JAN 2014

EyeWorld is the official news magazine of the American Society of Cataract & Refractive Surgery.

Issue link: https://digital.eyeworld.org/i/233841

Contents of this Issue


Page 35 of 66

February 2011 January 2014 Ease of implantation One reason for the appeal of onepiece lenses like the AcrySof and Tecnis IOLs is that they are traditionally easy to insert and position. The Tecnis Toric has relatively stiffer haptics that let it open in a controlled fashion. A nice feature is that it can be rotated clockwise or counterclockwise. This reduces intraoperative manipulation and allows fine-tuning of the axis position without having to dial the IOL close to 180 degrees if I miss my mark initially. The Trulign has an entirely different delivery system, of course. Many surgeons feel that it is technically more challenging. The capsulorhexis must be sized perfectly. The lens can't be vaulted anteriorly or positioned too far posteriorly and the anterior chamber must be absolutely stable, so implantation of this lens does require a certain degree of skill. Surgeons who are comfortable implanting the Crystalens will be comfortable implanting the Trulign as well. The inserter for this lens also requires a larger incision (2.85 mm) than either of the onepiece lenses. We are fortunate to have four toric IOL options now in the U.S. market. These are all good lenses; cataract surgeons should understand the features and relative advantages of each in order to best meet the visual needs of our astigmatic patients. EW References 1. Ma JJ, Tseng SS. Simple method for accurate alignment in toric phakic and aphakic intraocular lens implantation. J Cataract Refract Surg 2008;34(10):1631-6. 2. AcrySof IQ Toric Product Information, 2009. Alcon Laboratories. 3. Chang DF. Early rotational stability of the longer STAAR toric intraocular lens: fifty consecutive cases. J Cataract Refract Surg 2003;29(5):935-40. 4. Chua WH, Yuen LH, Chua J, et al. Matched comparison of rotational stability of 1-piece acrylic and plate-haptic silicone toric intraocular lenses in Asian eyes. J Cataract Refract Surg 2012;38(4):620-4. 5. Terwee T, Weeber H, van der Mooren M, Piers P. Visualization of the retinal image in an eye model with spherical and aspheric, diffractive, and refractive multifocal intraocular lenses. J Refract Surg 2008;24(3):223-32. 6. Zhao H, Mainster MA. The effect of chromatic dispersion on pseudophakic optical performance. Br J Ophthalmol. 2007;91:1225-9. Editors' note: Dr. Matossian is founder and CEO of Matossian Eye Associates, a private integrated ophthalmology and optometry group practice with three offices in Pennsylvania and New Jersey. She is clinical instructor, Department of Ophthalmology, Temple University School of Medicine, Philadelphia. Dr. Matossian has financial interests with Abbott Medical Optics. EW REFRACTIVE SURGERY Contact information 33 Matossian: cmatossian@matossianeye.com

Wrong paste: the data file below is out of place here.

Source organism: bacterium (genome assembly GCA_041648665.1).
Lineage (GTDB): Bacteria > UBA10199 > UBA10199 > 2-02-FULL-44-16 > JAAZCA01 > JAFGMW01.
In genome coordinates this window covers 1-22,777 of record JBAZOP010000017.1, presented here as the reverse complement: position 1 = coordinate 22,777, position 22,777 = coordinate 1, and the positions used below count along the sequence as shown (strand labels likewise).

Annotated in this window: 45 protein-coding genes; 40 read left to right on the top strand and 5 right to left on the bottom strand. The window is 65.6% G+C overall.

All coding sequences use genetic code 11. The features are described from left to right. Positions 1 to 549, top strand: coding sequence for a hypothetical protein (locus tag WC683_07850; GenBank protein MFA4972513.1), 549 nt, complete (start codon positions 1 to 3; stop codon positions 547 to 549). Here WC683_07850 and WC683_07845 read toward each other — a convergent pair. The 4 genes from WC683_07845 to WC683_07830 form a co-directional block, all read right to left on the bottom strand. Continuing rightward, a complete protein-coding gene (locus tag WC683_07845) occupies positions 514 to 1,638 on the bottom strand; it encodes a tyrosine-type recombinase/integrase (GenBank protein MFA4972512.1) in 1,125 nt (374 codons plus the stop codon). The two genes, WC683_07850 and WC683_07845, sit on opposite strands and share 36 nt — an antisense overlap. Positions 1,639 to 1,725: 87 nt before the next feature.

Articles in this issue

Links on this page

Archives of this issue

view archives of Eyeworld - JAN 2014